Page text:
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Old 06-28-2005, 07:55 AM   #83
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Re: Re: Re: Fin

Quote:
Originally posted by MrBrau1


So Radiohead's last 3 albums were a conscious effort not to appeal to the masses? How's that any different than writing albums which will appeal to the masses? You're letting mass acceptance, or fear of it, dictate you're music? If they wrote a great pop song, does Thom say "can't put that on the record, too many people will like it, and we don't want that" It's 2 sides of the same coin.

I don't think they do that. Listen to "There There" its a very easily accessible song. What I took from Imjhitman's comment is more that Radiohead wasn't afraid not to be mainstream. They weren't going to let success dictate what they should do. Amnesiac was panned by many critics yet they did not come out and apologise for it or say that it was unfinished since the songs were left overs from the Kid A sessions. They could have decided that after having veered so far from the Bends and Ok Computer that they would go back to their basics. But they don't care who likes them they care about the music they make.
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Old 06-28-2005, 08:35 AM   #84
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Quote:
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I don't think they do that. Listen to "There There" its a very easily accessible song. What I took from lmjhitman's comment is more that Radiohead wasn't afraid not to be mainstream. They weren't going to let success dictate what they should do. Amnesiac was panned by many critics yet they did not come out and apologise for it or say that it was unfinished since the songs were left overs from the Kid A sessions. They could have decided that after having veered so far from the Bends and Ok Computer that they would go back to their basics. But they don't care who likes them they care about the music they make.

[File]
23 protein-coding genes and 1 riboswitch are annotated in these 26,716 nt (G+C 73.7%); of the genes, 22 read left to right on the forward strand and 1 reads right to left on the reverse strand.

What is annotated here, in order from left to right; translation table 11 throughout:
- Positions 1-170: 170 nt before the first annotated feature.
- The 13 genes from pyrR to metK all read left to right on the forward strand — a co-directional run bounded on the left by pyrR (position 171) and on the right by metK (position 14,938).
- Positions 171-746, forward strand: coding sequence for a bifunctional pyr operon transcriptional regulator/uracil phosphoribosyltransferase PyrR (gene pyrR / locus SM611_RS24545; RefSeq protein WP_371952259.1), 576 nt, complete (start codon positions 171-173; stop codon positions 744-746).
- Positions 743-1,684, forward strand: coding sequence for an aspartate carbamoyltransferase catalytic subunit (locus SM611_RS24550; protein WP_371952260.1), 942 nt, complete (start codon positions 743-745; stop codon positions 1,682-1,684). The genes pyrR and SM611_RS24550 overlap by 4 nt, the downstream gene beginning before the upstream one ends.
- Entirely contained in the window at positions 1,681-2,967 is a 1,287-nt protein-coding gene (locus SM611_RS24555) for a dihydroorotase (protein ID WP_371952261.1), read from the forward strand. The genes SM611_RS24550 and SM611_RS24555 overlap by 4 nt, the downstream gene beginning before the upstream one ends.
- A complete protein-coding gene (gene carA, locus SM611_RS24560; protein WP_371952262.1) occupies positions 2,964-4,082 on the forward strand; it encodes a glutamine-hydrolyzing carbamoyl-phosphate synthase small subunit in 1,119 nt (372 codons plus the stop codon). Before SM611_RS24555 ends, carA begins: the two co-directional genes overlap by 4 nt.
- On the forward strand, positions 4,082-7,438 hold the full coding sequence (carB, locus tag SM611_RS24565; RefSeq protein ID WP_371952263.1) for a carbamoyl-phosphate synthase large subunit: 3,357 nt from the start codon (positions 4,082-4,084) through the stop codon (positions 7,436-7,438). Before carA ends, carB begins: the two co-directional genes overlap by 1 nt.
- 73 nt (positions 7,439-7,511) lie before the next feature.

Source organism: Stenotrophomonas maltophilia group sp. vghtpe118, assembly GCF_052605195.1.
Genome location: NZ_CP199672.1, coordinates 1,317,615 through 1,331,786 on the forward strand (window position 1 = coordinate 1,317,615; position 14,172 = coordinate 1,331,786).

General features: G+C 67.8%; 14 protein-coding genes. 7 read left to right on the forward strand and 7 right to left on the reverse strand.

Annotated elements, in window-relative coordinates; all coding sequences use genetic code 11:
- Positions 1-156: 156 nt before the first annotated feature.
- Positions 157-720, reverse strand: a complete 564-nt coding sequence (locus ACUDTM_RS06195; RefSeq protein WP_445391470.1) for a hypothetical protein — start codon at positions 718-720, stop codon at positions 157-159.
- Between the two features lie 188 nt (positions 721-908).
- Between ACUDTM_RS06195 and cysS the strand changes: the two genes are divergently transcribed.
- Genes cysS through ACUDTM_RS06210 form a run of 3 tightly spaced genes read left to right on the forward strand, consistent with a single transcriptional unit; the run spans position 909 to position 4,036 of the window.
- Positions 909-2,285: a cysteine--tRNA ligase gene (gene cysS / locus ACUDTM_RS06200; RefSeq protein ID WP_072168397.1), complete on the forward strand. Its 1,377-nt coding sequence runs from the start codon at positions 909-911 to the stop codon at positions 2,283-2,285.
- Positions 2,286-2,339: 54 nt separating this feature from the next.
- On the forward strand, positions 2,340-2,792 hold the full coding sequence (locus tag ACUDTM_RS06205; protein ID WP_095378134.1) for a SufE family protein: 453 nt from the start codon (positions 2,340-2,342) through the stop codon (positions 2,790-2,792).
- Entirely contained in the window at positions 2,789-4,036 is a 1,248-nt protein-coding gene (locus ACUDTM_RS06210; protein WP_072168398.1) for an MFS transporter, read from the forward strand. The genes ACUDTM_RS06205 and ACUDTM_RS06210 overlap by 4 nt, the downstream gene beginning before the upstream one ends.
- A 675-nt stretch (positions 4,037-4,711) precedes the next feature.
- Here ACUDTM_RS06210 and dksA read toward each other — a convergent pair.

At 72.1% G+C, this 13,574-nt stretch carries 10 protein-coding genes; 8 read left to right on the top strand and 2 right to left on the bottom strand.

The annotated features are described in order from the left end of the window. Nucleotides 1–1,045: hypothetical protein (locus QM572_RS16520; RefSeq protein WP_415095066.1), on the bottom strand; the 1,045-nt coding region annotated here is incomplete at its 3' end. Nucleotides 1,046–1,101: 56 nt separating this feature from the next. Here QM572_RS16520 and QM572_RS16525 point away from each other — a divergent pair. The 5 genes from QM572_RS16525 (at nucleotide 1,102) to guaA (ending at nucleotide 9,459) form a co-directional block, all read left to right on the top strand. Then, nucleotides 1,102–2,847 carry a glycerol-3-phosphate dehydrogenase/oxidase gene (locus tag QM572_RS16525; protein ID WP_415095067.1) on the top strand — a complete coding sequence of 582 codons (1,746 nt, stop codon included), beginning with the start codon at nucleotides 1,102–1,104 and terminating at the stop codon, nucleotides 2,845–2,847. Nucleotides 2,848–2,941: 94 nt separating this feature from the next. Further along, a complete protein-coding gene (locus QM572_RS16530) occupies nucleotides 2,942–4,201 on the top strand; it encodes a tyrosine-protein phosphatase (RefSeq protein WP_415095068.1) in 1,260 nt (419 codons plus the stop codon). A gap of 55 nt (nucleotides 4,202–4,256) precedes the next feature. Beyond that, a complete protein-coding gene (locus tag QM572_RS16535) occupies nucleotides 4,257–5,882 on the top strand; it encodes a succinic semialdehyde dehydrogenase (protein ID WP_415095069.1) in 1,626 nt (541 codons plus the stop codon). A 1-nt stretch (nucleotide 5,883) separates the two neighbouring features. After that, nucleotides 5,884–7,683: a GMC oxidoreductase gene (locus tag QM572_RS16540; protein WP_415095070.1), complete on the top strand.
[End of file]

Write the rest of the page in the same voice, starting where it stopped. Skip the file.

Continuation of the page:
your last sentence is EXACTLY my point.
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Old 06-28-2005, 11:36 AM   #85
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Quote:
Originally posted by Layton


With all due respect, I think saying that they're completely original is an overstatement. Radiohead's atmospheres are very Brian Eno influenced. Hell, Eno might be the only guy brainier than Radiohead in the modern music era. I would even argue, that Eno's melodic and rhythmic ideas are more non-mainstream than Radiohead's. Check out his solo stuff for proof of that, but even Eno knows there's a time for "Let's Go Native"----lol.

Have you noticed a lot of people disagree with you?
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Old 06-28-2005, 12:08 PM   #86
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Quote:
Originally posted by TheFly84138



Have you noticed a lot of people disagree with you?
The only difference between Brian Eno and Radiohead is that the latter could've been hugh but chose not. While some people may think that's 'cool' it still doesn't make for an original sound.
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Old 06-28-2005, 05:29 PM   #87
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Radiohead isn't huge?

my friends, their fan base is probably almost as big as U2's

Kid A debuted on top the US charts
Hail to the Thief broke Uk records when it was released. It's first week sold 300,000 copies

they have always been huge
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Old 06-28-2005, 05:49 PM   #88
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So I'd promised to come back with some thoughts but I just haven't had time. Also, this thread is nearly as cerebral as Radiohead's music. Where are the lower chakra responses in here, people? Get out of your heads and just enjoy the music.
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Old 06-28-2005, 06:28 PM   #89
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Quote:
Originally posted by Basstrap
Radiohead isn't huge?

my friends, their fan base is probably almost as big as U2's

Kid A debuted on top the US charts
Hail to the Thief broke Uk records when it was released. It's first week sold 300,000 copies

they have always been huge
I wouldn't go that far. Their US sales have been in decline since OK in 97, and the last 2 failed to go platinum. They're more like Phish were. Big 1st week. Big drop off in 2nd week. Solid tours.
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Old 06-29-2005, 12:21 AM   #90
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Radiohead are sure smart. "We don't want to appeal to the masses, but we'll damn make sure the masses -know- we don't want to appeal to them first."